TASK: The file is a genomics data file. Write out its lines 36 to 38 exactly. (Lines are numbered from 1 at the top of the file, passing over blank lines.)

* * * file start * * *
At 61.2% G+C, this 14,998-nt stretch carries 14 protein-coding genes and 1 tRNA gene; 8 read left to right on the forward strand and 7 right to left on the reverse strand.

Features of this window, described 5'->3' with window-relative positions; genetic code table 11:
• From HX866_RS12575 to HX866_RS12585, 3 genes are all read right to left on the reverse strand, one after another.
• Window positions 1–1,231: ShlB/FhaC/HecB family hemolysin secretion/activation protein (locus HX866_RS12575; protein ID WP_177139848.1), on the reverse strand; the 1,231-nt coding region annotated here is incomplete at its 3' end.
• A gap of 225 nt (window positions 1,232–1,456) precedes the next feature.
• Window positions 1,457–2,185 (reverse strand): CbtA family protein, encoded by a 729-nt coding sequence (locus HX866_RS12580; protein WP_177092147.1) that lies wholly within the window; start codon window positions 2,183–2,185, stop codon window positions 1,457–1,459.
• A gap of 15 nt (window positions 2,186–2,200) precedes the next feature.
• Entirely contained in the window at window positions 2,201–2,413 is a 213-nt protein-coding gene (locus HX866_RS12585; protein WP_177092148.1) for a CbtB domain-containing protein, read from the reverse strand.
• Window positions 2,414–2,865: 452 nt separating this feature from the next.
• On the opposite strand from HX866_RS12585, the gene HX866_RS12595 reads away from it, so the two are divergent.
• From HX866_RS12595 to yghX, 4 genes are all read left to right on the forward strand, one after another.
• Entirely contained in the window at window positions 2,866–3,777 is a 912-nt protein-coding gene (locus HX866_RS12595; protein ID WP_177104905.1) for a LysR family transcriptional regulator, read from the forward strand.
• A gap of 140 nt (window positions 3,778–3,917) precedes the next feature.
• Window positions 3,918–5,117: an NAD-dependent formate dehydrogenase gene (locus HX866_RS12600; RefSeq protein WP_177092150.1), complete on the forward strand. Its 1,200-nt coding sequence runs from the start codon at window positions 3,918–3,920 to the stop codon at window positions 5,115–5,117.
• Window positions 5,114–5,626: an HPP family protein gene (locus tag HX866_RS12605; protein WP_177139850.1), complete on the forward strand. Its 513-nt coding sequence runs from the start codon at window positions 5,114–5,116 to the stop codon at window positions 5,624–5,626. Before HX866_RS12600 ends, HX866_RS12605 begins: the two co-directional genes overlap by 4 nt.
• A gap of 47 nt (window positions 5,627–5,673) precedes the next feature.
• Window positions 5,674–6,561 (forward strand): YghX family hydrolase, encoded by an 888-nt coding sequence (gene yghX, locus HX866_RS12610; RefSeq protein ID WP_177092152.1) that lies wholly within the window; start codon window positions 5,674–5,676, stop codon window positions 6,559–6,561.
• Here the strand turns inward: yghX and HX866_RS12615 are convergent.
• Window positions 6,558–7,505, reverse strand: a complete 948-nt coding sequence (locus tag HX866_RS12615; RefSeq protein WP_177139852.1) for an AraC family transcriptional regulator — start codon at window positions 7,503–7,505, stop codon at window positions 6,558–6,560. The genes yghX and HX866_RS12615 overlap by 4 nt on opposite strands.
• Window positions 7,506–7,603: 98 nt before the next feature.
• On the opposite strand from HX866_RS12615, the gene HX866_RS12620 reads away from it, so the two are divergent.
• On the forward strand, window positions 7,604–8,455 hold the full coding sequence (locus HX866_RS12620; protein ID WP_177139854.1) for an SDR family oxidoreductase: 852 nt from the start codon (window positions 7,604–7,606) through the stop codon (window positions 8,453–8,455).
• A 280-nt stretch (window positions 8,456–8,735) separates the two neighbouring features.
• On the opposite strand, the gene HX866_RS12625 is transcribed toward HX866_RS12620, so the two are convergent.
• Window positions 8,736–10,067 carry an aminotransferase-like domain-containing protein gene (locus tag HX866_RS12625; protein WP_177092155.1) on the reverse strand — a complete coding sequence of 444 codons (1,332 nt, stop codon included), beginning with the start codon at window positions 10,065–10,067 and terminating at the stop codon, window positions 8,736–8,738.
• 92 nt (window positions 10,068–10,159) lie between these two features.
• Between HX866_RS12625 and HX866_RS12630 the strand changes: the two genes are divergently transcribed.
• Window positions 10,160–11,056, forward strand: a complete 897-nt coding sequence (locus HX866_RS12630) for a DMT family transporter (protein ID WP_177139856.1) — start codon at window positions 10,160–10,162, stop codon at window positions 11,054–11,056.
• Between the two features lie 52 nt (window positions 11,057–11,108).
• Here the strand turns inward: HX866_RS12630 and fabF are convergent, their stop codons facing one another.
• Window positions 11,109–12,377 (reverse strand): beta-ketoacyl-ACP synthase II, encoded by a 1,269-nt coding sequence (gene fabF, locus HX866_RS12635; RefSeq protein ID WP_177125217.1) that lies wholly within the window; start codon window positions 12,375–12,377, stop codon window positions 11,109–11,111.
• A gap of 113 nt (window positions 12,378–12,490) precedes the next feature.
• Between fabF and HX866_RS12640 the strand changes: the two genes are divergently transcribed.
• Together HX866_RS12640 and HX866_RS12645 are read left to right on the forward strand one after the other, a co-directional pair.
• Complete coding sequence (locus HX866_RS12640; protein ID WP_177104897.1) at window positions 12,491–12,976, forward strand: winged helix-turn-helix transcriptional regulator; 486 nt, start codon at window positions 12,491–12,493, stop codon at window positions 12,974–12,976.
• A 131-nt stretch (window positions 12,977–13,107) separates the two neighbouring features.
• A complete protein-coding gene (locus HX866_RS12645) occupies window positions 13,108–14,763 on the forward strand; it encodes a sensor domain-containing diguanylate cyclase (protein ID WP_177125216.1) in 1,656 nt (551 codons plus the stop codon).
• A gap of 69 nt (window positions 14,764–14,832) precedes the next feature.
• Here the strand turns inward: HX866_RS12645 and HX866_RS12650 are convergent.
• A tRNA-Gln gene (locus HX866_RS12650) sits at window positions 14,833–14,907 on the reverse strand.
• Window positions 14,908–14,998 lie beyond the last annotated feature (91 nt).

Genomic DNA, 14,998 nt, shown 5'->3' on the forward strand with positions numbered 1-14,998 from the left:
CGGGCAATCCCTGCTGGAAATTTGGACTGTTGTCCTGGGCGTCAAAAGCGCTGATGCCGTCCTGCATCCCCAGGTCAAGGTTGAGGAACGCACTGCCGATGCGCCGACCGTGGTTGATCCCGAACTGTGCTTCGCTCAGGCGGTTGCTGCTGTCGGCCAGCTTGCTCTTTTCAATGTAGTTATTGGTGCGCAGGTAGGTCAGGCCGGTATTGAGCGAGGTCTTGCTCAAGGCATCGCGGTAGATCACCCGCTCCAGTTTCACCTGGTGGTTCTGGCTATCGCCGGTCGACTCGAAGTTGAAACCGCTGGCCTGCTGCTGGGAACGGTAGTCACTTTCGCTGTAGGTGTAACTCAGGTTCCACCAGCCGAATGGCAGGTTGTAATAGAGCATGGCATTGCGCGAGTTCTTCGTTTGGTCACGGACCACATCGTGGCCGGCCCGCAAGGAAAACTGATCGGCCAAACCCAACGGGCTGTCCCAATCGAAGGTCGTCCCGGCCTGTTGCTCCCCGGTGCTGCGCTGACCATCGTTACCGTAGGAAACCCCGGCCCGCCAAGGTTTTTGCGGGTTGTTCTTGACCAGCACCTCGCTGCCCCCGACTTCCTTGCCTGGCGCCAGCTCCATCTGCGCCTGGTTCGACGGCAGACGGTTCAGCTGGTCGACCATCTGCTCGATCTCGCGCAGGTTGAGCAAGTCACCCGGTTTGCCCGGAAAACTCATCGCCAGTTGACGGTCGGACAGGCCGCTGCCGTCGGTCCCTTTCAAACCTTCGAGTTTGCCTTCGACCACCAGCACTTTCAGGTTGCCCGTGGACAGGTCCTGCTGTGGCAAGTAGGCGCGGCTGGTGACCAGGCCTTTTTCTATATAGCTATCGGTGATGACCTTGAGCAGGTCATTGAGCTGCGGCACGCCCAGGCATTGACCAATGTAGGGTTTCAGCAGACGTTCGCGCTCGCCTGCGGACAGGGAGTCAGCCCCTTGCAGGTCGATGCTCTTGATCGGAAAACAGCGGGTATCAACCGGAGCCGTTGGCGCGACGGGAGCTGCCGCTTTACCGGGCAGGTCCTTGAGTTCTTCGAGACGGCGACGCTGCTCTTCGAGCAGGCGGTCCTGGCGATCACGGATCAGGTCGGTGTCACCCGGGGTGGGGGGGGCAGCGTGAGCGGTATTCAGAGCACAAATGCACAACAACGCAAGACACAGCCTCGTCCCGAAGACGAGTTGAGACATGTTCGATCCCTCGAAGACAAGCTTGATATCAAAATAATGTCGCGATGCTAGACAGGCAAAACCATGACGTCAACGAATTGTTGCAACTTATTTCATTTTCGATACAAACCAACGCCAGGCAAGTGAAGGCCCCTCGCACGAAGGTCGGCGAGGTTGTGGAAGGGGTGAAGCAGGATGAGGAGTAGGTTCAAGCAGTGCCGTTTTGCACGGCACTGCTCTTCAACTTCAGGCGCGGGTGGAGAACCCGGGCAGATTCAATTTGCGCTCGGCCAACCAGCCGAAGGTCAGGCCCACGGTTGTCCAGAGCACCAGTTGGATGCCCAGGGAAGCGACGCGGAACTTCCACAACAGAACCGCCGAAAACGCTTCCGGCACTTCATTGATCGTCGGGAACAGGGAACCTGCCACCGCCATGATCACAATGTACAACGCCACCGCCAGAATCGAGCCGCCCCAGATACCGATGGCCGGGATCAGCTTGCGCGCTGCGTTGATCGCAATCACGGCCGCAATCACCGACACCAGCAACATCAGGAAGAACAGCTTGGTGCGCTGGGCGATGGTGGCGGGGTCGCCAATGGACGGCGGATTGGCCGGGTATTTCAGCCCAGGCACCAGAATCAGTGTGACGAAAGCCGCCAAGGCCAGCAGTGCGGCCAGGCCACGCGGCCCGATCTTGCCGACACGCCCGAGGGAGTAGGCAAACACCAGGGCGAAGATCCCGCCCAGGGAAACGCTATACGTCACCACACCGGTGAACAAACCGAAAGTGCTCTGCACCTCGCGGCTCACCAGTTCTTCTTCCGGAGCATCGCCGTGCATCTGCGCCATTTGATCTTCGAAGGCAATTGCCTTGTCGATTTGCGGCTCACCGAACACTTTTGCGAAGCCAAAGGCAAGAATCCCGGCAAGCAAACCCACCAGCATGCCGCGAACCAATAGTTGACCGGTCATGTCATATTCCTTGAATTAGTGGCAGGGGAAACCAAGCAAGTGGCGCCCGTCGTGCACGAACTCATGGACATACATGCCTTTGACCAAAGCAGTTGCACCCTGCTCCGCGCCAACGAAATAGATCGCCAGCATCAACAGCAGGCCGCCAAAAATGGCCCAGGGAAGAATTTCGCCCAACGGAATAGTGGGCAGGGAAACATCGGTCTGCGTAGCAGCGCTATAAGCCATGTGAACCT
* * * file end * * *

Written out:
• A 131-nt stretch (window positions 12,977–13,107) separates the two neighbouring features.
• A complete protein-coding gene (locus HX866_RS12645) occupies window positions 13,108–14,763 on the forward strand; it encodes a sensor domain-containing diguanylate cyclase (protein ID WP_177125216.1) in 1,656 nt (551 codons plus the stop codon).
• A gap of 69 nt (window positions 14,764–14,832) precedes the next feature.